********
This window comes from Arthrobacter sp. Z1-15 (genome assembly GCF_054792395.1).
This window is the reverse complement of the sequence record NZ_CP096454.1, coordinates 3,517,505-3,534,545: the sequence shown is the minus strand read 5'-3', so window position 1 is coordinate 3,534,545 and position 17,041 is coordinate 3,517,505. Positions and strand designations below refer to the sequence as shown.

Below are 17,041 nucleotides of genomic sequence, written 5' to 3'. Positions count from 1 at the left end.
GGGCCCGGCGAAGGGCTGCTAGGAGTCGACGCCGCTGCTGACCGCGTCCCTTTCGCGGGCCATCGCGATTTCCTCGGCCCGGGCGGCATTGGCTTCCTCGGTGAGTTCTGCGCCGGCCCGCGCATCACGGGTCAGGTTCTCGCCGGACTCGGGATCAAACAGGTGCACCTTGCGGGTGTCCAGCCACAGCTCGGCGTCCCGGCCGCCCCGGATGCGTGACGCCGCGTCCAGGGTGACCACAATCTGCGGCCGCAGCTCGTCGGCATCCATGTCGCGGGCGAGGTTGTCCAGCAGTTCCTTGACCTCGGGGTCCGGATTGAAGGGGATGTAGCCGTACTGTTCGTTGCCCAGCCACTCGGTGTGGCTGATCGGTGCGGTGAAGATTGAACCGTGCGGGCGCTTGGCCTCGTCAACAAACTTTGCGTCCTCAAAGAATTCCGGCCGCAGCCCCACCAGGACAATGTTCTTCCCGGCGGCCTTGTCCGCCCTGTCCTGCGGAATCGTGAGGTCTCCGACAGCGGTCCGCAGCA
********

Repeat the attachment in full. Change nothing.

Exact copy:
This window comes from Arthrobacter sp. Z1-15 (genome assembly GCF_054792395.1).
This window is the reverse complement of the sequence record NZ_CP096454.1, coordinates 3,517,505-3,534,545: the sequence shown is the minus strand read 5'-3', so window position 1 is coordinate 3,534,545 and position 17,041 is coordinate 3,517,505. Positions and strand designations below refer to the sequence as shown.

Below are 17,041 nucleotides of genomic sequence, written 5' to 3'. Positions count from 1 at the left end.
GGGCCCGGCGAAGGGCTGCTAGGAGTCGACGCCGCTGCTGACCGCGTCCCTTTCGCGGGCCATCGCGATTTCCTCGGCCCGGGCGGCATTGGCTTCCTCGGTGAGTTCTGCGCCGGCCCGCGCATCACGGGTCAGGTTCTCGCCGGACTCGGGATCAAACAGGTGCACCTTGCGGGTGTCCAGCCACAGCTCGGCGTCCCGGCCGCCCCGGATGCGTGACGCCGCGTCCAGGGTGACCACAATCTGCGGCCGCAGCTCGTCGGCATCCATGTCGCGGGCGAGGTTGTCCAGCAGTTCCTTGACCTCGGGGTCCGGATTGAAGGGGATGTAGCCGTACTGTTCGTTGCCCAGCCACTCGGTGTGGCTGATCGGTGCGGTGAAGATTGAACCGTGCGGGCGCTTGGCCTCGTCAACAAACTTTGCGTCCTCAAAGAATTCCGGCCGCAGCCCCACCAGGACAATGTTCTTCCCGGCGGCCTTGTCCGCCCTGTCCTGCGGAATCGTGAGGTCTCCGACAGCGGTCCGCAGCA